Hillary Clinton has just released a huge policy guide detailing what she's promising to accomplish for the behalf of the tech sector as president. The Washington Post noted that it "reads like a Silicon Valley wish list."
Indeed, it's extremely obvious that parts of the agenda were written by the interests themselves. To wit: "Localities may seek to stimulate more investment by current or new service providers by streamlining permitting processes, allowing nondiscriminatory access to existing infrastructure such as conduits and poles, pursuing 'climb once' policies to eliminate delays, or facilitating demand aggregation." Let's see that get excerpted as a quote in Clinton's Twitter feed.
The larger substance of Clinton's platform on technology tracks alongside Clinton's overall plan to get elected: She's presenting herself as President Barack Obama's third term. Everything that the Obama administration has either promoted or done on tech issues, she seeks to continue.
Clinton wants a greater emphasis on STEM education and computer science in schools and more tech-oriented training opportunities, with more government involvement and "investment" (spending). She wants tax credits for tech incubators and entrepreneurs and college loan repayment deferment and partial forgiveness for young post-college people involved in startups. She wants to ease green card pursuits for those who get educations in the right tech fields.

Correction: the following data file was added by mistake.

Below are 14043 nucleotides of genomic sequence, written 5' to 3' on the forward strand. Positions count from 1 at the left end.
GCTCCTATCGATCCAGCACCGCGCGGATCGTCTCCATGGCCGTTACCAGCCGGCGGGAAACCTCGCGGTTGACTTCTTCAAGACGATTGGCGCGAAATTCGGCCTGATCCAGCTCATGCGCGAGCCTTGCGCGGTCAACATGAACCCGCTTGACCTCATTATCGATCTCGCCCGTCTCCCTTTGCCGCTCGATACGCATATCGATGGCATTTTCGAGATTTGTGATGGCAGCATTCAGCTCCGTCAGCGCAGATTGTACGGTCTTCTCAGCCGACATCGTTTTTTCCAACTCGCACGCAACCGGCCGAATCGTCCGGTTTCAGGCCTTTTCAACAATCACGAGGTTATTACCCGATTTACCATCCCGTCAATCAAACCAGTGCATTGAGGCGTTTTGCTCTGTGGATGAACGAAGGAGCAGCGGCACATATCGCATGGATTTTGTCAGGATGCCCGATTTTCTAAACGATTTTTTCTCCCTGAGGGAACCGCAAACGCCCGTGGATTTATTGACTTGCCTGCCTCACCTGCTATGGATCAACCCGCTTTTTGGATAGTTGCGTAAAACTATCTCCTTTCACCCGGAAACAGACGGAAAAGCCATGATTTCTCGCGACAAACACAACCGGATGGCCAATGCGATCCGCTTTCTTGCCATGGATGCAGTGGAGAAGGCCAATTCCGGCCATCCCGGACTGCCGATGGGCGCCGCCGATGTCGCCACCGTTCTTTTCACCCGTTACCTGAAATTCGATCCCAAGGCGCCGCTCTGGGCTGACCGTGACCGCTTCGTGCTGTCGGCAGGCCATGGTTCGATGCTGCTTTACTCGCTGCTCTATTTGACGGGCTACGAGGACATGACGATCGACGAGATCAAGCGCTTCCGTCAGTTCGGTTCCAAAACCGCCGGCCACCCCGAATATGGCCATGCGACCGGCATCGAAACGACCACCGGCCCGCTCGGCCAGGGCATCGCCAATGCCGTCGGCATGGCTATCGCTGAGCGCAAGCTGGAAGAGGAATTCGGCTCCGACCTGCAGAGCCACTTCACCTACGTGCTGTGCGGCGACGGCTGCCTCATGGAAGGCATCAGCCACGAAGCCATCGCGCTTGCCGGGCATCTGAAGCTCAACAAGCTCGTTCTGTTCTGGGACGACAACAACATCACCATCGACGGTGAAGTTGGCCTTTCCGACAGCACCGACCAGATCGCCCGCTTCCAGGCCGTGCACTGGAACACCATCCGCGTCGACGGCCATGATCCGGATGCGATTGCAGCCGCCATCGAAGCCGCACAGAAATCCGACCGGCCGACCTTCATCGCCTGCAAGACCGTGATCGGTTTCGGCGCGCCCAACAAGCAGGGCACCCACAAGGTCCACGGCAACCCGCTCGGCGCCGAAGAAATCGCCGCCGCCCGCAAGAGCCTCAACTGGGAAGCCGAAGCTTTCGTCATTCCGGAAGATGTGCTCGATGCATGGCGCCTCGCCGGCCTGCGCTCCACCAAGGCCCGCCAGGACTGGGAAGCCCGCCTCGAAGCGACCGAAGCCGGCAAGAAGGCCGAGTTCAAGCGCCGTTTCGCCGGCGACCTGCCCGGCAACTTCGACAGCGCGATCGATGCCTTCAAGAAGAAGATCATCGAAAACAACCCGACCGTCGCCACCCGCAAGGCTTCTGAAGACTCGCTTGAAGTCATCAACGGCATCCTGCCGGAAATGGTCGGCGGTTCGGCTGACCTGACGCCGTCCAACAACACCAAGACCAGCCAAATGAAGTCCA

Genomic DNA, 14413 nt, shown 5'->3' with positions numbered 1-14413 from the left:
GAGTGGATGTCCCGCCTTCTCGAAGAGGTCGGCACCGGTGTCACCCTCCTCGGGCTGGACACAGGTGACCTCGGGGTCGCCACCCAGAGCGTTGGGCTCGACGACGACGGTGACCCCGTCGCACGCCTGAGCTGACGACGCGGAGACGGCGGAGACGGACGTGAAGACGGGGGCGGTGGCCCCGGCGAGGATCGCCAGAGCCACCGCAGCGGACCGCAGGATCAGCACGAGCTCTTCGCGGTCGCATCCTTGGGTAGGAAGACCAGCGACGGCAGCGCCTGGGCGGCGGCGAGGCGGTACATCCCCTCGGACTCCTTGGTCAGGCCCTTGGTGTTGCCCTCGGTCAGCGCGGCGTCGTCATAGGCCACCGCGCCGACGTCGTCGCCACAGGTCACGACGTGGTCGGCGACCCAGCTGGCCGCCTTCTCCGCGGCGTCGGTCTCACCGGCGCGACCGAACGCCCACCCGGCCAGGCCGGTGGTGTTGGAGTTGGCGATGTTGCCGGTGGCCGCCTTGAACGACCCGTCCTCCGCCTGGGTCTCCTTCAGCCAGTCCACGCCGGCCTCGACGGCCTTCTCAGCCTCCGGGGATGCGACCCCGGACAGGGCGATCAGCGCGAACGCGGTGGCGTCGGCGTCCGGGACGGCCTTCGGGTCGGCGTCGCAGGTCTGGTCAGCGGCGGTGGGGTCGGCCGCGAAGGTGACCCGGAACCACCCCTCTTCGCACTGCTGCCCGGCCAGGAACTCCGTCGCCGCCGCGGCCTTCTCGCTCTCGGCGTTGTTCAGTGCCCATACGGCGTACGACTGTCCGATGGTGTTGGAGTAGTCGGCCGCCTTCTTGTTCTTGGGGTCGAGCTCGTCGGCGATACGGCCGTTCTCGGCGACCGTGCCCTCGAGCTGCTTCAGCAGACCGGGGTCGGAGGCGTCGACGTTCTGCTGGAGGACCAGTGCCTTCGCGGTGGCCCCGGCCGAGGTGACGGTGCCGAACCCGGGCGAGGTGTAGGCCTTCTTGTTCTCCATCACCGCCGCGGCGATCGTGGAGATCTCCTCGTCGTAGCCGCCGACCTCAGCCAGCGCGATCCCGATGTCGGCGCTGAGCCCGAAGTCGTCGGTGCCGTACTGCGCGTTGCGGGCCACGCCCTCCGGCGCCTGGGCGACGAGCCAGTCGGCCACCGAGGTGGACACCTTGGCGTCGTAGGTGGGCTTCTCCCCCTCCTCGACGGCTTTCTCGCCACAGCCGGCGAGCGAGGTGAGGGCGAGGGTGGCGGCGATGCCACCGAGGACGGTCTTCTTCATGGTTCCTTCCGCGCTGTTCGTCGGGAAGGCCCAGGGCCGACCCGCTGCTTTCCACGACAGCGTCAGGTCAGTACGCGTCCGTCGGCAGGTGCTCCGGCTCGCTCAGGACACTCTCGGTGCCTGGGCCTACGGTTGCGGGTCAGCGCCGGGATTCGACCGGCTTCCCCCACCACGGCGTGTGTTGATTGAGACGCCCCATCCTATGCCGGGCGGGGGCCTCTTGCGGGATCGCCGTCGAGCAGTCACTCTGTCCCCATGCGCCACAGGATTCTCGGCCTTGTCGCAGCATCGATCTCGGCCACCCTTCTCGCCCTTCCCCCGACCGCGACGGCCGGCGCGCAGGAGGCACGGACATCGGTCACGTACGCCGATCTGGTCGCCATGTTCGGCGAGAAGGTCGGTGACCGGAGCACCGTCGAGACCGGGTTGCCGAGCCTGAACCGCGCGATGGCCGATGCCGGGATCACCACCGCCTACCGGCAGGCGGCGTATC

And she also wants to continue the administration's meddling in the development and spread of technology itself. She seeks to continue the Federal Communications Commission's role—and the government's role in general—to expand access to broadband internet access for all and essentially treat the internet like it's a utility. Fortunately her platform is more about developing public-private partnerships instead of encouraging municipal services to attempt to compete with the private sector with their own services. Her platform doesn't seem hostile to municipally controlled broadband, but that's a potential disaster in the making.
She says that she wants to "reduce barriers to entry and promote healthy competition" for tech innovation. And then on that very same page she declares her support for "net neutrality," which expands government power and takes control away from Internet providers and lets the government decide how flexible they can actually be. Net neutrality is a barrier to innovation.
Clinton and the people who put this policy paper together do not see a contradiction here. Note the use of the word "healthy" to modify "competition." The government will decide what that means. That's exactly what's happening with the FCC and net neutrality. This is a paper fundamentally about how the federal government will either control outright or heavily nudge through incentives and grants how tech innovation progresses in the United States—and who gets to participate.
And so what we have at the end is documentation of who is going to have to lobby the Clinton administration and for what ends to make sure they benefit from tech policy. So much of what is proposed here—training, education, more innovation—is tied not just to regulation but government spending. This policy lets people know well in advance that the government under Clinton will most certainly be picking winners and losers over who gets grants and who doesn't and who gets regulated and who doesn't. Does your coding camp measure up? Will the FCC let you run your Internet service your way? It will be the government—possibly influenced by your competitors or rival influences—calling the shots.
Read through Clinton's plan here.